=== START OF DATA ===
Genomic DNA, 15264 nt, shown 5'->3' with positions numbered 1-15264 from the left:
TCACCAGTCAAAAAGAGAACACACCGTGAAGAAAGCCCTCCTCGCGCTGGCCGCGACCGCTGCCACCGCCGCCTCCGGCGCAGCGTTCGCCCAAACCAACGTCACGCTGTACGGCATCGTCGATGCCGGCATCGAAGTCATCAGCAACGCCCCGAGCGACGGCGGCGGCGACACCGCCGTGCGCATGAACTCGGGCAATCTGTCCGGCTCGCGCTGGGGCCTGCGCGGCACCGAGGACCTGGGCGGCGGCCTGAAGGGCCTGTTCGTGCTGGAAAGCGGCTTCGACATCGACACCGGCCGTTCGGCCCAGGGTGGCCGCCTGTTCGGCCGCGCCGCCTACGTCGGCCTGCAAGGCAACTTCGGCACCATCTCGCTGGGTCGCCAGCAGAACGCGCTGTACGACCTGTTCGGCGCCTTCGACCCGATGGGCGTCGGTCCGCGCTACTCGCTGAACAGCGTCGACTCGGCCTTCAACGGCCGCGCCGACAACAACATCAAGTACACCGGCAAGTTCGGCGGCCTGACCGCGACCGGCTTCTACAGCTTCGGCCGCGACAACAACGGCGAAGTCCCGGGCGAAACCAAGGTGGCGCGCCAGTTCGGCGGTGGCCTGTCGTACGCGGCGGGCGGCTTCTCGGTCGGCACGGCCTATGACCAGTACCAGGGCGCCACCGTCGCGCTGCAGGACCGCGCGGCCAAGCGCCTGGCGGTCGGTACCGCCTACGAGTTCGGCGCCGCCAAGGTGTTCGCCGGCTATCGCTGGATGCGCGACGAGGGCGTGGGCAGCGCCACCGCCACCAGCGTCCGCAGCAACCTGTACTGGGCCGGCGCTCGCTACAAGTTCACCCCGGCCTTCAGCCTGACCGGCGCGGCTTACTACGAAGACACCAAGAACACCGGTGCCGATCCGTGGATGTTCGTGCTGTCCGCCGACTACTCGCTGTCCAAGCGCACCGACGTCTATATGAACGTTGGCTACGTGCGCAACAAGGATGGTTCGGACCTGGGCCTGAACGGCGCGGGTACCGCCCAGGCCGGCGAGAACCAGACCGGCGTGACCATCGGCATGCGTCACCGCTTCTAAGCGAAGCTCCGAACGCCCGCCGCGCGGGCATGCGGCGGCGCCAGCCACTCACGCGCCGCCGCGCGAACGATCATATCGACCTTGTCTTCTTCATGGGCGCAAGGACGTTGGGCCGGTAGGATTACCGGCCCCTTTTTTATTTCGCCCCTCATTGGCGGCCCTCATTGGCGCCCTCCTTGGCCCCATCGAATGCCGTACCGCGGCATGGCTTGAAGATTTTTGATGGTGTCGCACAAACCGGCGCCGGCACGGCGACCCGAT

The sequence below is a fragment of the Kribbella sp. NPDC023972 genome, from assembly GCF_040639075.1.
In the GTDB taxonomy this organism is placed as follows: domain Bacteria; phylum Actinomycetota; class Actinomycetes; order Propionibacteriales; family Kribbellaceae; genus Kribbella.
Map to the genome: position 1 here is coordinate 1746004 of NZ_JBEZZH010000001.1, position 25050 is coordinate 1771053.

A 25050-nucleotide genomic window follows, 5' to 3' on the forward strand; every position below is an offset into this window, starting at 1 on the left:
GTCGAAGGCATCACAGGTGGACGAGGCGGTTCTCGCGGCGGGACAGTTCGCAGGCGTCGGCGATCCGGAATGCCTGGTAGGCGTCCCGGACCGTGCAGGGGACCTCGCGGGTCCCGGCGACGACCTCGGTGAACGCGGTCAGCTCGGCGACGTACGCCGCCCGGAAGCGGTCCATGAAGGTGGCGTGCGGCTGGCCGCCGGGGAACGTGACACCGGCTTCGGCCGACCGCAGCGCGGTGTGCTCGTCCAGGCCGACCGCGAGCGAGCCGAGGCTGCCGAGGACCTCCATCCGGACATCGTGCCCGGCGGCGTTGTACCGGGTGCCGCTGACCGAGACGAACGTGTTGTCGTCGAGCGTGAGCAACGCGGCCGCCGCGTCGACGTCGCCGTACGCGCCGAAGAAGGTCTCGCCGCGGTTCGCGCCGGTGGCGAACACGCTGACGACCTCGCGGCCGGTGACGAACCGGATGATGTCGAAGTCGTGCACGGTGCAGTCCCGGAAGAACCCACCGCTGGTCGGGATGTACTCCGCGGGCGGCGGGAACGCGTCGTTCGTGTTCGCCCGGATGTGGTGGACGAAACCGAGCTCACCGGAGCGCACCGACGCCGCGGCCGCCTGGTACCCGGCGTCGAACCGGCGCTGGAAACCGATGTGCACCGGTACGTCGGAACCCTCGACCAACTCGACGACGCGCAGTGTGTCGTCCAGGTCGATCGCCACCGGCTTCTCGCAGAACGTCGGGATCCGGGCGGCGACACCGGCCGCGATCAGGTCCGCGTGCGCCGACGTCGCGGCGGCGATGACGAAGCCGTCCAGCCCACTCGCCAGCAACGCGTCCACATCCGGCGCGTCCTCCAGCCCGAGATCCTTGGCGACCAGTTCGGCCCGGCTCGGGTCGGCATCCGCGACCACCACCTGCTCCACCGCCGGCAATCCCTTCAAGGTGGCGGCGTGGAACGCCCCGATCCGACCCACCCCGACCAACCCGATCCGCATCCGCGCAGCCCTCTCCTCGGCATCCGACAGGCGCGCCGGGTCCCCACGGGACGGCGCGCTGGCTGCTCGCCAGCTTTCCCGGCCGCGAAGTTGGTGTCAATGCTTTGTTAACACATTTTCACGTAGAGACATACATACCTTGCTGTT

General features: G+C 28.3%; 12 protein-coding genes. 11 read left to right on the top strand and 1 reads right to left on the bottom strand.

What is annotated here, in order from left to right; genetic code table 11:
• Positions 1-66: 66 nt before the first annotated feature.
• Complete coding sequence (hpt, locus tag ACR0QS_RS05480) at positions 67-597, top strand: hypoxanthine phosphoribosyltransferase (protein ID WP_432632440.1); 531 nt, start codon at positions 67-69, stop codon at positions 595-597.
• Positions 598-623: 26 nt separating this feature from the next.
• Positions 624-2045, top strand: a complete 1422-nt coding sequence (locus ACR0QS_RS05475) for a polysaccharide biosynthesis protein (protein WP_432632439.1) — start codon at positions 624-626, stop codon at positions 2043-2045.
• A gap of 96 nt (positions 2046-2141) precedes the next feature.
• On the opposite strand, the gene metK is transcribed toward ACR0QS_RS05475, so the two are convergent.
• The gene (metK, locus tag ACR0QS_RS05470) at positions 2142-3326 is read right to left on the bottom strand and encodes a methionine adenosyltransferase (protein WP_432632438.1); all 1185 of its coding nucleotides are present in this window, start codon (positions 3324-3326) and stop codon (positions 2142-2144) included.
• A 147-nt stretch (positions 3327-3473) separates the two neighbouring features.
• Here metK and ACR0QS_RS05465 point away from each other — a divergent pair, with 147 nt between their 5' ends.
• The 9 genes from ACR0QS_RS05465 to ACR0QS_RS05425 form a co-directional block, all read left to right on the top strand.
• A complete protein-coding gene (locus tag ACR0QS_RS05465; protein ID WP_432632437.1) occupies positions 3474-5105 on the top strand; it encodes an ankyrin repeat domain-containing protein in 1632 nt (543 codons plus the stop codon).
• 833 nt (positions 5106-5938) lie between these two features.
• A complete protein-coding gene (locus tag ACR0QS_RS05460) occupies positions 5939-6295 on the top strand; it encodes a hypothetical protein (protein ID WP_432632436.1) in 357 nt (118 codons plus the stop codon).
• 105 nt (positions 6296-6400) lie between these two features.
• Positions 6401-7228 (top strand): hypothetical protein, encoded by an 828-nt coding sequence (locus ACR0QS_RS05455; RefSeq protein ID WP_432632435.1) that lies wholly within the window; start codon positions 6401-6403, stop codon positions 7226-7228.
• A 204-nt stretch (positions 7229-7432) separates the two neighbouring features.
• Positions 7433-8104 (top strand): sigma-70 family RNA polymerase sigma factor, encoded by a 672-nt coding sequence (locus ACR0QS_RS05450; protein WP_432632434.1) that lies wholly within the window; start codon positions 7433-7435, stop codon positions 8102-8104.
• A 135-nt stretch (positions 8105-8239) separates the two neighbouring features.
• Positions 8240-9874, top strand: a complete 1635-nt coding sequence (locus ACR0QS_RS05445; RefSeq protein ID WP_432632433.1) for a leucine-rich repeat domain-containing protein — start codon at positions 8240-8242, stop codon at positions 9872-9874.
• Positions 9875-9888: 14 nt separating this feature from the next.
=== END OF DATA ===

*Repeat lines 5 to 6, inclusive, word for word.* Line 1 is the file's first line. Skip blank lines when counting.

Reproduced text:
Map to the genome: position 1 here is coordinate 1746004 of NZ_JBEZZH010000001.1, position 25050 is coordinate 1771053.

A 25050-nucleotide genomic window follows, 5' to 3' on the forward strand; every position below is an offset into this window, starting at 1 on the left: